THE JESSE JAM ES S TOH!ESo "Oh. they'll tt'.:n 11p ail right. Dick 1 They are proba b ly h;l\ i n g a little fu n 01 e r i n Deadwood.'' "Jus t 11 h;,it 1 :rn1 afraid o f." ans\Yered the rn: rn ad dressed as D ick. 1Yh o l":as none o t her th:111 D i c k L i t t l e. flrst l i e n ten;i,nt of the J a mes g-ang. "Jess e 1 1 ill g et into som e :;h ootingscr a p e gi1 e h i m s e lf a \\ a y a;1cl s p oil our s tageco

THE JESSE JAMES STORttES. The big stage wa s half way over thi s bit of dangerou s roa d when a dozen heavily-armed men sud denly sprang from the b u s hes and leveled their rifles at the driver and pass e ngers. "Hands up there e verybody!" cried the leader of the outlaws. The driver of the stage was an old timer, and had been h e ld up before. He s imply pulled up his team, and sa t s till s:m hi s bo x knowing that the company had n othing to lose this time M o s t o f the passengers were b adly frightened. "\Ve are not going to rob you ," s a id Jess e Jam es to the fri ghtened passengers, for the armed men were Jes se and his band. "'vV e are only a reception committee sent out to welcome one of your number to Deadwood. We h a ve come prepared to give him a warm reception. The man w e want i s J o hn \,\,Tithers, a Pinkerton de tective The committee do not recognize him in his present di s gui se so he will oblige them by making himself known.' No one made any response for a moment, and then the driv e r ventured the remark that the detec tive was not on board; he had probably waited for the next stage. But the suggestion passed un heeded. "Hurry up there, Mr. vVithe r s the committee is getting impatient,'' said Jesse, but still there was no response. "Get out of the stage every man of you and line up there in the road." The outlaw was getting mad now, and thi s order he emphasized by l eveling a pistol at the head of the man nearest the door. Instantly there was a lively scramble to get out of the stage. In a moment the pass engers stood in a line in the road. "Rea dy now, boys," J e sse cried to his men, and instantly a dozen rifles were lev e led at the l i ne of trembling passengers. Several of the latter began to b e g for mercy, but they were roughly ordered to shut up. "Now, gentlemen," said Jesse, addressing the pas sengers, "one of your number is John \Vithers, a de tective. Unles s he is pointed out to me, and surrendered without res i s tance, e\ ery man in that line will be shot dead." Several of the passengers began to protest that there was n o detective among their number, while others beg-m to pite ously fQr mercy But a ll were stopped short in a mome nt, when a slender, pale-fac e d young man s tepp e d boldly from the line, and, facing Jess e James, s a id, quietly: "I am John withers, the detective "Glad to see you, l\!Ir. \,\,Tithe r s \ V e hav e been expecting you, and the bo ys decided to arra nge a little reception in your honor." Jesse James advanced a step, and extended his hand to the detective, who grasped it in a grip of steel, and then quick a s lightning he tripped the outlaw and threw him to the ground wi t h g r e a t force Then, before any one cou l d diYinc hi s intention, the detective turned and leaped over the brink of the precipice, which at that p .oint wa s nearly one hun-dred feet high. A cry of horror came from the fri ghtene_ d pass e n g e rs as they s aw the mad leap of the dete ct !ve who had quietly admitted his identity to save them from death, for no one knew better than John vVith ers that Jesse James always kept his word. With a terrible oath the outlaw le ader leaped to his feet with a revolver in each hand, ai1d ran to the edge of the precipice, and looked over. The de tective had disappeared from sig ht. Looking down the steep side of the cliff, Jess e could s ee where he had clutched a root h ere and a twig there to break the force of his fall, but not a sound came up from the rocky ravine one hundred f cet below to tell of the fate of the daring detecti ve. Jesse was furious. "Why didn't you shoot him?" he cri e d to his men as they gathered about him, but they quickly explai n ed that the d e tective's leap \\"as so sudden and so unexpected they did not have time to shoot him. "\Veil I guess he '..-on't trouble us any m ore,'' said Frank J a mes, a s he took a look over the brink of the precip i ce. "I've a g ood notion t o p i tch every one of these pas sengers O\' e r after him,' cried Jes se who was still mad with disa p po in tment that the cleyer de tective had escaped him s o easily. "Go through th e m boy s ; "e'll make the m pay something for the fun ., In obedience to the order of their leader, t h e outlaws went through every pass en ger and robbed them of every dollar they had; but it "yas a light haul. Very f e w of them had more than a few dollars. \Vhen every man had been searched, they were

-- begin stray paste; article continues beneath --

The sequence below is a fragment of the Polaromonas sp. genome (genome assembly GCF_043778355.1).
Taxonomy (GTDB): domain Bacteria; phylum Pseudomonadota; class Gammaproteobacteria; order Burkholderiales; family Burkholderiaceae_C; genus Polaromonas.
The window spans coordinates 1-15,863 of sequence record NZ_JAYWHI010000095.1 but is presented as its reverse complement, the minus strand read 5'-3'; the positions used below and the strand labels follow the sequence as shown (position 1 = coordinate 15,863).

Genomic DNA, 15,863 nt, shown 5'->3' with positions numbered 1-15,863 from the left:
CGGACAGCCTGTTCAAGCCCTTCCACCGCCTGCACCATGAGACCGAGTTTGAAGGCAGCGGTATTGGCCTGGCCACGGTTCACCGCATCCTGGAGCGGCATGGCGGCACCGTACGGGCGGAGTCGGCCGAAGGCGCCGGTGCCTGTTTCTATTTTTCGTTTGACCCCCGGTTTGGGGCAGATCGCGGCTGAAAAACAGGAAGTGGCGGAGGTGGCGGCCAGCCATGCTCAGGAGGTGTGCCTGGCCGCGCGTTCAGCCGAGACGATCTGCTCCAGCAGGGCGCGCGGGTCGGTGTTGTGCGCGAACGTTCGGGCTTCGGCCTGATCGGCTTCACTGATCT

T HE JESSE J J\M E S STO RIES. 7 told to climb back into the stage in a hurry, -and then the clri\er \ms ordereu. to go ahead. * * * By his pluck in admitting his identity, John With ers the detectiYc, had sa\ed 'he lives of the men wh o had been his traYeling companions 011 the